The other man who will be sworn in this morning is one of the best personal friends I have in the world, Dr. Peter Bourne. Dr. Bourne came to our country when, I think, he was about 17 years old--I may not be exactly right about that--from England. His father, Dr. Geoffrey Bourne, is in charge of the Yerkes Primate Center at Emory University where advanced work is done in the testing of primates to determine how their characteristics might help human beings live a better life.

Dr. Bourne is a psychiatrist. He's become perhaps, I think, the world's foremost expert on drugs--their origin, their processing, their distribution, their sale, their use, the effect on the human body, how they might be controlled. He's written perhaps a similar work on alcoholism, and he's a scholar who has a great commitment to the humane aspect of science.

Dr. Bourne is also an expert on medicine and gives me and Joe Califano a great deal of help in determining the policies for the future in that field. He's a good diplomat. Because of his special knowledge, Dr. Bourne over a number of years has been invited to go into countries with whom we have no diplomatic relations and which on occasion have been very bitter enemies of ours. But he's been invited to come in to understand their particular problems in health, alcoholism, drug problems, and has helped to open up avenues of discussion that have been very valuable to me and to the State Department.

I'm very grateful also, that he will be working for us in our Office of Drug Abuse Policy, and he will be a great help to me, to the State Department, to the Congress, and to the other organizations in our Government.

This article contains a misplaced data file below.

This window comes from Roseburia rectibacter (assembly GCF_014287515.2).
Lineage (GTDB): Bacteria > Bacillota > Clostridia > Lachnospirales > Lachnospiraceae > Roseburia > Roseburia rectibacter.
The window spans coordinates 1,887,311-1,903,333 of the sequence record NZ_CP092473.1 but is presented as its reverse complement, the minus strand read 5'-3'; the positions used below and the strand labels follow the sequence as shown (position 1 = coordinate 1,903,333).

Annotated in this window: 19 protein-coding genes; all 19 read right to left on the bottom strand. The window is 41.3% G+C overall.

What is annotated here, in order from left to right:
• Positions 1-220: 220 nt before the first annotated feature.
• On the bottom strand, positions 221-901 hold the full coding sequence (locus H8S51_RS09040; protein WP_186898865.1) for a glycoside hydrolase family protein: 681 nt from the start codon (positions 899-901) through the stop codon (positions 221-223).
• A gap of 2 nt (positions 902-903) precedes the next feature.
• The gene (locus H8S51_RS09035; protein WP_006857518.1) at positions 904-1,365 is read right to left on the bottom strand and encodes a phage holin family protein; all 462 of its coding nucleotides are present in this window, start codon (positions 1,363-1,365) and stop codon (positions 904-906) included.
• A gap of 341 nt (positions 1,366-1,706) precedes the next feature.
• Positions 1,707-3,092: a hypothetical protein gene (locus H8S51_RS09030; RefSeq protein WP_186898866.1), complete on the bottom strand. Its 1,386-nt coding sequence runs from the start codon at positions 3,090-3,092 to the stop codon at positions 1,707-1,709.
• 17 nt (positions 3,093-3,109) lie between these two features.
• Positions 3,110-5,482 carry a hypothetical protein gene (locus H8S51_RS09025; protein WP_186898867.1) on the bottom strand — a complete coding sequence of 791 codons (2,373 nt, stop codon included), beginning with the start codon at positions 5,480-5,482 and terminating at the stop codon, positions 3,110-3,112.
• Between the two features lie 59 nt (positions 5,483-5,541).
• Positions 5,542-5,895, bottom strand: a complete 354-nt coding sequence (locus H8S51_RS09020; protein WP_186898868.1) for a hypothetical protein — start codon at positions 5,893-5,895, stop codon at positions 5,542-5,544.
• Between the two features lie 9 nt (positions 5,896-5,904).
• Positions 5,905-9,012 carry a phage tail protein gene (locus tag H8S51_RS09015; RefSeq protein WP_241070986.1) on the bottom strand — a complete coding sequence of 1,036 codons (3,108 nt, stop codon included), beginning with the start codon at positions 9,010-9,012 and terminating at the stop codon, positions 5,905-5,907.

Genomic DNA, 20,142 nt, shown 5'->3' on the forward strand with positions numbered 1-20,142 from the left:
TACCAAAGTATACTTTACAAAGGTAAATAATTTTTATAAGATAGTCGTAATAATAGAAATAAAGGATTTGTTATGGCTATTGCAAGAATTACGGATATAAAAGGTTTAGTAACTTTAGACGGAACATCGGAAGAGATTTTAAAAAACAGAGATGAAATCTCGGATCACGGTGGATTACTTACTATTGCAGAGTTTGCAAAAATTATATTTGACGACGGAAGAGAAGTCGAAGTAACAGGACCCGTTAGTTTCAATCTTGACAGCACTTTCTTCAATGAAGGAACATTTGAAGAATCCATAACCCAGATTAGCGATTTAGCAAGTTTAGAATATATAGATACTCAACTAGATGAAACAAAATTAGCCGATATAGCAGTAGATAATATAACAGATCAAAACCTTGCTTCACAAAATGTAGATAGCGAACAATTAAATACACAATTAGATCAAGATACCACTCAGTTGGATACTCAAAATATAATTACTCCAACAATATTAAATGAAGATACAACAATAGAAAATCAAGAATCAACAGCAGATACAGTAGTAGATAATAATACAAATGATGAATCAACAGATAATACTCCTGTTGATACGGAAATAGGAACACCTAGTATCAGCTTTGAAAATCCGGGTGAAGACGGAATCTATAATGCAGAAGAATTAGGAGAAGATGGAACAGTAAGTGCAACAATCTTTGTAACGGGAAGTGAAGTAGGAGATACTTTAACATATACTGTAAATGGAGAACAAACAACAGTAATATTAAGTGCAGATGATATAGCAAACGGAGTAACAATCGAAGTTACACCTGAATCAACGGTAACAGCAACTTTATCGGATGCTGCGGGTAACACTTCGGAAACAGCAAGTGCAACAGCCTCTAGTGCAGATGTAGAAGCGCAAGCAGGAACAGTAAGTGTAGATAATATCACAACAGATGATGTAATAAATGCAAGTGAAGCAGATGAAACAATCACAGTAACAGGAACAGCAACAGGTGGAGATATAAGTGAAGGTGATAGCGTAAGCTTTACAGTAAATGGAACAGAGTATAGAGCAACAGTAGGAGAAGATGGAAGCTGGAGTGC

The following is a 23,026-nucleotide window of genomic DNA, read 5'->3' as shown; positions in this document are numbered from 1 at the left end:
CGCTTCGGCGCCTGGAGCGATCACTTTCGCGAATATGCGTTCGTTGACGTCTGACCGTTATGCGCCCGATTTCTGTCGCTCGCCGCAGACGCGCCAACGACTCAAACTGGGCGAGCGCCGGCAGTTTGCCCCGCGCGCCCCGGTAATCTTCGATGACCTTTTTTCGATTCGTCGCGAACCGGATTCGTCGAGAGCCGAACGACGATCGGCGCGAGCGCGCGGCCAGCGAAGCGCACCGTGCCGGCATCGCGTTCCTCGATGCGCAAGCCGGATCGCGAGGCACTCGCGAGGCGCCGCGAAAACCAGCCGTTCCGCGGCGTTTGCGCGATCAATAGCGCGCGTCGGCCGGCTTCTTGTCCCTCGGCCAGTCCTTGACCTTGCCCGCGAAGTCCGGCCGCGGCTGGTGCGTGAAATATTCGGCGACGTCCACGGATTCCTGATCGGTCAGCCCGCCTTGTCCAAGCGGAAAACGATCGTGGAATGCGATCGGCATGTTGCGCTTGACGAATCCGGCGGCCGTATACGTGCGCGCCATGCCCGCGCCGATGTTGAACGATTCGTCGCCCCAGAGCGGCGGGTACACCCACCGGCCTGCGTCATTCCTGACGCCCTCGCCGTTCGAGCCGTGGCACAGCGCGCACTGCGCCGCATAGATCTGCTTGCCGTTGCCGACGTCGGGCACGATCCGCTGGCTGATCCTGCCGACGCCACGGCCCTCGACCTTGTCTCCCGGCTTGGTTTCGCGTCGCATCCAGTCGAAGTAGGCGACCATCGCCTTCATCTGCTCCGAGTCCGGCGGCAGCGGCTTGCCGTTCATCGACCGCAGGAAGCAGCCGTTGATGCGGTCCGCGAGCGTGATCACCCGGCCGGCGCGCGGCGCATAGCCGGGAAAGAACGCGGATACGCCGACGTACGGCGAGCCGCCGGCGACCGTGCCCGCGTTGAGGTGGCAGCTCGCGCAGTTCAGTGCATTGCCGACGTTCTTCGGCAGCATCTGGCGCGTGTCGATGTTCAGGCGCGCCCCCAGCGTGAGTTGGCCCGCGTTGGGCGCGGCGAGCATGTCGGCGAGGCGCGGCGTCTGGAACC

So, this is a morning when we are taking a great step forward in recementing the relationship between scientific knowledge, the probing of new areas of human comprehension on the one hand, and the political application of that knowledge on the other, for the benefit of all mankind and, Mary, and womankind. [Laughter]

I am very grateful that these men are willing to serve, and now they will be given the oath of office.

Thank you very much.

Note: The President spoke at 10:30 a.m. in the Rose Garden at the White House. In his concluding remarks, he referred to Dr. Bourne's wife, Mary E. King, Deputy Director of ACTION.

Following the President's remarks, David L. Bazelon, Chief Judge of the United States Court of Appeals for the District of Columbia Circuit, administered the oath of office.

Jimmy Carter, Swearing-In Ceremony Remarks at the Swearing In of the Director of the National Science Foundation, the Director of the Office of Science and Technology Policy, and the Director of the Office of Drug Abuse Policy. Online by Gerhard Peters and John T. Woolley, The American Presidency Project https://www.presidency.ucsb.edu/node/243339